National Category
Biological Sciences
Research subject
Biochemistry
Identifiers
urn:nbn:se:su:diva-122925 (URN)10.1038/nature14909 (DOI)000362730200044 ()
Available from: 2015-11-16 Created: 2015-11-11 Last updated: 2019-11-01Bibliographically approved
2. Malarial parasite transporter structure reveals the molecular basis for sugar import
Open this publication in new window or tab >>Malarial parasite transporter structure reveals the molecular basis for sugar import
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(English)Manuscript (preprint) (Other academic)
National Category
Biological Sciences
Research subject
Biochemistry
Identifiers
urn:nbn:se:su:diva-175418 (URN)
Available from: 2019-10-25 Created: 2019-10-25 Last updated: 2019-11-01Bibliographically approved
3. Lipids shape the flat energetic landscape of the GLUT transporter cycle
Open this publication in new window or tab >>Lipids shape the flat energetic landscape of the GLUT transporter cycle
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(English)Manuscript (preprint) (Other academic)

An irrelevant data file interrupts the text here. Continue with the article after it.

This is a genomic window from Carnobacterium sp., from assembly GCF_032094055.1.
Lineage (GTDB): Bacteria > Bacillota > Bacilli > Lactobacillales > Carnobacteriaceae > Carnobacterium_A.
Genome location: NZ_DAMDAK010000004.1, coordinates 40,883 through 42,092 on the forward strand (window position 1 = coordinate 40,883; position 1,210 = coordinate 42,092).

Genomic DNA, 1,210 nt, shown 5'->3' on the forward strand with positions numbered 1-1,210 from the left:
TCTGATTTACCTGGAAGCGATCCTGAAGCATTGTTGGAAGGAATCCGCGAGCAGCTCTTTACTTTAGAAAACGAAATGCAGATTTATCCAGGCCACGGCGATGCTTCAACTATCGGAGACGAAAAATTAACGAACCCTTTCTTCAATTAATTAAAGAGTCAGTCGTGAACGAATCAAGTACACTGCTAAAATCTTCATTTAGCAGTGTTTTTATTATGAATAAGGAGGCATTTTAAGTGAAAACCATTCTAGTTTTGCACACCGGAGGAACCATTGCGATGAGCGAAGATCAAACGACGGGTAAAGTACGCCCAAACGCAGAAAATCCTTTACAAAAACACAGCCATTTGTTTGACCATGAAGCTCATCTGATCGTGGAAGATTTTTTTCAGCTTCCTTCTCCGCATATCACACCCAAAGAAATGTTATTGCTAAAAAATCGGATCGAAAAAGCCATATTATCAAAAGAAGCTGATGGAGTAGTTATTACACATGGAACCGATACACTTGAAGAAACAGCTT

National Category
Biological Sciences
Research subject
Biochemistry
Identifiers
urn:nbn:se:su:diva-175419 (URN)
Available from: 2019-10-25 Created: 2019-10-25 Last updated: 2019-11-01Bibliographically approved
4. Structural basis for the delivery of activated sialic acid into Golgi for sialyation
Open this publication in new window or tab >>Structural basis for the delivery of activated sialic acid into Golgi for sialyation
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2019 (English)In: Nature Structural & Molecular Biology, ISSN 1545-9993, E-ISSN 1545-9985, Vol. 26, no 6, p. 415-423Article in journal (Refereed) Published
Abstract [en]